As recreational cannabis legalization inches ahead in states such as California and Massachusetts – and soon all across Canada – producers are getting ready to sate public demand for their products. If this is your industry, you understand the importance of being in compliance with all relevant rules from day one. Legal trouble could limit your ability to capitalize on the exciting potential of recreational cannabis sales. That risk means it's time to study up on what local authorities require you to print on product labels.
One of the complexities introduced by the state-by-state legalization of cannabis is differences in packaging from one region to the next. Dealing with rules that are inconsistent and liable to change is a challenge but one you'll have to rise to if you hope to succeed in the industry.
Case study: Massachusetts
Hypotheticals can go only so far when getting ready for legalization. Fortunately, the state Cannabis Control Commission in Massachusetts has released the guidelines it will require manufacturers to follow when their products go on sale later this year. The commission finalized the packaging rules in March, as Boston Magazine reported. At that time, it was assumed stores would open to the public in July, though delays involving testing labs and licensing processes have since pushed the date back. The selected labels include red-white-and-black octagons and triangles that warn "not safe for kids" and specify "contains THC."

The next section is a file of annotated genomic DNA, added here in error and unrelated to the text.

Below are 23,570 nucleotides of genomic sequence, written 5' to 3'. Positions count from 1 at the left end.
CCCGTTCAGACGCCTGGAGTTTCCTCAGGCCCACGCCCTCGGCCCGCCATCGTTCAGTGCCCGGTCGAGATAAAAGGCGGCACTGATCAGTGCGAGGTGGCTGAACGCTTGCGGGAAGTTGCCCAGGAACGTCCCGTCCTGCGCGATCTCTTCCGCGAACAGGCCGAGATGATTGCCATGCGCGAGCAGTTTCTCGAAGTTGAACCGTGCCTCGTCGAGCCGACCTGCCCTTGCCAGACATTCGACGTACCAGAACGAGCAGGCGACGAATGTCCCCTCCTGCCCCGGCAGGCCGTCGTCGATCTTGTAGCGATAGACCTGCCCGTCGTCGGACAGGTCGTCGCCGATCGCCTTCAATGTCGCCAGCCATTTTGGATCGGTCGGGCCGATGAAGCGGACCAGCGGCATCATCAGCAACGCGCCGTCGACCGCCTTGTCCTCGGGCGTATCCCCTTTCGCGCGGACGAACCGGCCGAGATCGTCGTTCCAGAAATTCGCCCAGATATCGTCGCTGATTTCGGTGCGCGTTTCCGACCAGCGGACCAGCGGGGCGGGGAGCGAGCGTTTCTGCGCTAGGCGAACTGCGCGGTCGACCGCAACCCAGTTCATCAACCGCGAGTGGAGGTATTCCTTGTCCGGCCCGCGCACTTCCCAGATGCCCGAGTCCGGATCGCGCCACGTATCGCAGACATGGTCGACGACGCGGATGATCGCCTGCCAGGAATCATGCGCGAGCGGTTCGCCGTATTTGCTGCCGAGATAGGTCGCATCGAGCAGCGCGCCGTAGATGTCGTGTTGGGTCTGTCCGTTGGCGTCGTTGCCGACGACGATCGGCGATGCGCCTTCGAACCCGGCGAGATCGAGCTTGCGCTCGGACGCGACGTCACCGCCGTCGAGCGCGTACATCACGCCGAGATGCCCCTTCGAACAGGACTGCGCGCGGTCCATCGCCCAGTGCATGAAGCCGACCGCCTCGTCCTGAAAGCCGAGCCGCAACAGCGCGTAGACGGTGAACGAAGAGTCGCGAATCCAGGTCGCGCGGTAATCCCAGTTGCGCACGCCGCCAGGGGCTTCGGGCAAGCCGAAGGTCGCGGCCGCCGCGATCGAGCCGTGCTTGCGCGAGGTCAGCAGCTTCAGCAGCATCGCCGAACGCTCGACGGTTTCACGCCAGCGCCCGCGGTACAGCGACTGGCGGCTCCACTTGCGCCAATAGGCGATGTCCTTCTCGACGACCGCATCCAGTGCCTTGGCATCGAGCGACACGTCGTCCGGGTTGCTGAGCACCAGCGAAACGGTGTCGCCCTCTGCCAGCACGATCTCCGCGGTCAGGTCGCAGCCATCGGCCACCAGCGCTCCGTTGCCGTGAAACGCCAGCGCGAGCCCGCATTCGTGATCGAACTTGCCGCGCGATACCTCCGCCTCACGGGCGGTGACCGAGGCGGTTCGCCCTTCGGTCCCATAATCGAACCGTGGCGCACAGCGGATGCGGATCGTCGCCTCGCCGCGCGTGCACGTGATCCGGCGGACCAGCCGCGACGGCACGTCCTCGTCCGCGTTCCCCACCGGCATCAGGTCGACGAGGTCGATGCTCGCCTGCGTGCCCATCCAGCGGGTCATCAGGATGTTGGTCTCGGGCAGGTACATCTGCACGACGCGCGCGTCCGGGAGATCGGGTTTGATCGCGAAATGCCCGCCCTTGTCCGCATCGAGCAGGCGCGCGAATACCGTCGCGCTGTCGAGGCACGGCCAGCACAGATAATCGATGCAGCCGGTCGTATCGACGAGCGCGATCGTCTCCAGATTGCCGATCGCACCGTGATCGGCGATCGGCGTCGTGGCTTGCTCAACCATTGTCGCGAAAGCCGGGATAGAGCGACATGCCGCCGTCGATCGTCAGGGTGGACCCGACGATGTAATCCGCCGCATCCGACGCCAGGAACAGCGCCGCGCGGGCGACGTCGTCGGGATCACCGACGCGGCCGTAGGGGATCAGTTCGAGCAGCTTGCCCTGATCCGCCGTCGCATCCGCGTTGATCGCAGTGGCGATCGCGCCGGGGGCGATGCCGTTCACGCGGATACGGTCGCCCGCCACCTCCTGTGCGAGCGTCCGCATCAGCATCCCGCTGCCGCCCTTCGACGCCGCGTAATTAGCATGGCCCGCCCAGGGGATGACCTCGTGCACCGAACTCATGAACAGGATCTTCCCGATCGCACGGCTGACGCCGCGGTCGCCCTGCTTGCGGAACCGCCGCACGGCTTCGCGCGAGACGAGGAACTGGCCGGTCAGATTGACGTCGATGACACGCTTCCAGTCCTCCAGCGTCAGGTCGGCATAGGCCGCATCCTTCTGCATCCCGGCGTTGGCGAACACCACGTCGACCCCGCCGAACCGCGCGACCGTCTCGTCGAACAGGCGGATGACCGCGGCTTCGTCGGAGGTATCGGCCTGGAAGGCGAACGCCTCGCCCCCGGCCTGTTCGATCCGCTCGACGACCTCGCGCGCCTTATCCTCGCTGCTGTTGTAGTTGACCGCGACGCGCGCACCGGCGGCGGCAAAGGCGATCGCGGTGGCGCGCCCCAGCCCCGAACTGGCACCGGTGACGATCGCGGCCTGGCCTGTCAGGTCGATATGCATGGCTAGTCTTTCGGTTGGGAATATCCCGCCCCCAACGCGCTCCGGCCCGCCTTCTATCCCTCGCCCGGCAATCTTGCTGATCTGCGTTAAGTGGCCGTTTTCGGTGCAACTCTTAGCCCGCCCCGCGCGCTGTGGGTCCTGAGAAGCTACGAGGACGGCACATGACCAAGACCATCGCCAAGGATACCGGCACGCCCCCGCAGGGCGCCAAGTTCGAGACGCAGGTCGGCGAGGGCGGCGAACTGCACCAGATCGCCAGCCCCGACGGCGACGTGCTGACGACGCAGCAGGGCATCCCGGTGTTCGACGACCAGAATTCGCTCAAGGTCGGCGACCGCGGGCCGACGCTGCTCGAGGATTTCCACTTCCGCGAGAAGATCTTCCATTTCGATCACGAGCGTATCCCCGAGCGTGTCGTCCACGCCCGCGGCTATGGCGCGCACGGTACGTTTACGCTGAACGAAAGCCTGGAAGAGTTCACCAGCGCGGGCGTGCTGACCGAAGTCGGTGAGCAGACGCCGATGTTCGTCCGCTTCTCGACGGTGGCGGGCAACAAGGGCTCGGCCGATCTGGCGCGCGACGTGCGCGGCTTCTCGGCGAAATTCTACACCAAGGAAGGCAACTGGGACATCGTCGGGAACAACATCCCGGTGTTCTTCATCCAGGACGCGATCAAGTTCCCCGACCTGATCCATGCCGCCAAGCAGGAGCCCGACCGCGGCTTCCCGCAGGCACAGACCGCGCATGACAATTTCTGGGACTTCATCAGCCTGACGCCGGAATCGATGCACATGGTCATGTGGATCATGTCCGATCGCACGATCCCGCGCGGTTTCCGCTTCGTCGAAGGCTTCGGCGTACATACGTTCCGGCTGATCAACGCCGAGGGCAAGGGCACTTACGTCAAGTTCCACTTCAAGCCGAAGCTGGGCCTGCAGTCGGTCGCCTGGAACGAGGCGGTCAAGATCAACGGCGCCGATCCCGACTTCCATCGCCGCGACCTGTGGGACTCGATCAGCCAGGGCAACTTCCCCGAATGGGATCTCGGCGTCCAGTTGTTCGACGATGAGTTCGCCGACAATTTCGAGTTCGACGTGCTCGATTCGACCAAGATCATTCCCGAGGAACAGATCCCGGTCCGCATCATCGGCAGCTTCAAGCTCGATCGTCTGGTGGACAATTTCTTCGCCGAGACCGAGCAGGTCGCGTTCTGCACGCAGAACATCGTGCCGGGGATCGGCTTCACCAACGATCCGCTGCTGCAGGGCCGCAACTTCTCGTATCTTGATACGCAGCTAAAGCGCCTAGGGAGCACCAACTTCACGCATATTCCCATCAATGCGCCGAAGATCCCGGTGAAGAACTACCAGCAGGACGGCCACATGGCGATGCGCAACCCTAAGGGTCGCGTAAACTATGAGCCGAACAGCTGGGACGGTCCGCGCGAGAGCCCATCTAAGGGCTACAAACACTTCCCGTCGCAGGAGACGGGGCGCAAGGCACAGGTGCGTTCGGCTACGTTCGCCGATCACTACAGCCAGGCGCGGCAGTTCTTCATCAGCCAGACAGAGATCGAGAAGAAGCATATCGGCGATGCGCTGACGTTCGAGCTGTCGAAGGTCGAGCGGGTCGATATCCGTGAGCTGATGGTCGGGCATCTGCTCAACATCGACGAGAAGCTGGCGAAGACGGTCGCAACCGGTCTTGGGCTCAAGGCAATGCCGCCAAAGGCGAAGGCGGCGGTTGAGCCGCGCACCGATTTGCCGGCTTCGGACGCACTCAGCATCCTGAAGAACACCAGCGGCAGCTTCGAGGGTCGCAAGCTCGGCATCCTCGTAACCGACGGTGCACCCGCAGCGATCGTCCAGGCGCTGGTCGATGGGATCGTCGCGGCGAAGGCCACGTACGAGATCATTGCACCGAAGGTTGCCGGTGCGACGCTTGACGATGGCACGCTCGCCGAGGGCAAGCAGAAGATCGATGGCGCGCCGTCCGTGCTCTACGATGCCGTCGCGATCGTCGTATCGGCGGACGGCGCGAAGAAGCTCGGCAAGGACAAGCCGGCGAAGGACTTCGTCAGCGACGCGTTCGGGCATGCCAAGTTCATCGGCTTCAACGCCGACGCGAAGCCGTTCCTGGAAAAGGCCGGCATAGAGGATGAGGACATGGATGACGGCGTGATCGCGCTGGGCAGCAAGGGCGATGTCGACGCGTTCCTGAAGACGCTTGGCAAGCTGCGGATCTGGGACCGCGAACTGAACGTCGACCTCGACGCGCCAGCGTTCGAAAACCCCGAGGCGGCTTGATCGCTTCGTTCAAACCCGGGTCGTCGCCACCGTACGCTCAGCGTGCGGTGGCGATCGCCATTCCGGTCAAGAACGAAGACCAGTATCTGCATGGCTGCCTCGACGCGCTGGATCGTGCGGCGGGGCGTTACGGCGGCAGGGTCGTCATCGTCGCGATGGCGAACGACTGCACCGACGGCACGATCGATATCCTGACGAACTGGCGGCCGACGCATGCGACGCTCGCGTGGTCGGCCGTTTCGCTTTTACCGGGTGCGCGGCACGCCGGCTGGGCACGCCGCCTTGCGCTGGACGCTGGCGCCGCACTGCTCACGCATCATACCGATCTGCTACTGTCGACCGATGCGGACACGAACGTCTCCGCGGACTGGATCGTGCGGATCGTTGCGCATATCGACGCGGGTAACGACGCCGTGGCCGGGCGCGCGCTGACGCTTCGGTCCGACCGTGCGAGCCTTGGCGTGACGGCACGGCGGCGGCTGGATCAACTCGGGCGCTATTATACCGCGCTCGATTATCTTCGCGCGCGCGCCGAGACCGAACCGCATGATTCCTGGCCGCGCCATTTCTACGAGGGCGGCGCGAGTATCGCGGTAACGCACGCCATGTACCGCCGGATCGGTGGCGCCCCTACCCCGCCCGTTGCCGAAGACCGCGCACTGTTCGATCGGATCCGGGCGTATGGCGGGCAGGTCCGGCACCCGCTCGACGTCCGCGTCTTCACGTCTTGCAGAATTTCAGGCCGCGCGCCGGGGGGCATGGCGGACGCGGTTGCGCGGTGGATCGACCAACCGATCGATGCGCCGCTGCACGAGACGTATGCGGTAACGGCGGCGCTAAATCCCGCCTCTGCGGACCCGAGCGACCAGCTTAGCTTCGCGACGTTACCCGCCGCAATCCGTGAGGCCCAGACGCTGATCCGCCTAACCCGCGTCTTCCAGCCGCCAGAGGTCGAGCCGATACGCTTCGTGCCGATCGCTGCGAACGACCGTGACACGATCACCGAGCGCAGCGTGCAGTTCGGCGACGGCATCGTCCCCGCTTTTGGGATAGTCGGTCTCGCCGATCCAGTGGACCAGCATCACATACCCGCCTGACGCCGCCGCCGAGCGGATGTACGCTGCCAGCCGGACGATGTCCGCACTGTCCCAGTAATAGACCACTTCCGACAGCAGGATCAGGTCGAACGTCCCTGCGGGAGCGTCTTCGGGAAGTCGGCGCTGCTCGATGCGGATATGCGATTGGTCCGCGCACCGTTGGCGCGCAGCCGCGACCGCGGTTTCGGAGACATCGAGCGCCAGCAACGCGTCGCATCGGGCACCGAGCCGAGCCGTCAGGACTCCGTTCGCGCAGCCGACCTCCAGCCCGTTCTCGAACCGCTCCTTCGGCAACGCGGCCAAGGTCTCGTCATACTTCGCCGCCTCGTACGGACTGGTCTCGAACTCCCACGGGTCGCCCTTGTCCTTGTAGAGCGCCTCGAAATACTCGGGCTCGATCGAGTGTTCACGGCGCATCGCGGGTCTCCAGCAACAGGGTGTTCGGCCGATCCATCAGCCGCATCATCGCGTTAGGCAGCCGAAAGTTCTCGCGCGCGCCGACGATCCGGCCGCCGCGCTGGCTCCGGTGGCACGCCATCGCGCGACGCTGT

The full text of the draft rules reveals more detailed information about how labels have to be designed and applied. The products must state, for instance, the date when the manufacturer's offerings were tested to ensure they were free of contaminants. Furthermore, manufacturers must find room for a lengthy statement that indicates there is limited research on the effects of marijuana use during pregnancy and breastfeeding, as well as that users shouldn't operate machinery while under the influence. The text also notes there is no Foods and Drug Administration approval for cannabis and that the items should be kept away from children.
Be ready for future labeling needs
The current set of labeling rules in Massachusetts likely won't be the last. The recreational cannabis industry is in an experimental early stage, and the next steps could involve new packaging regulations. Add this uncertainty to the need to produce the right amount of labels to meet unpredictable demand levels, and the importance of flexible printing becomes clear.
Label printing accomplished in house is convenient, giving you control over when you print new labels, their exact contents and their quantity. Check out Optimedia Labs' U.S. site or Canadian page to find your own printer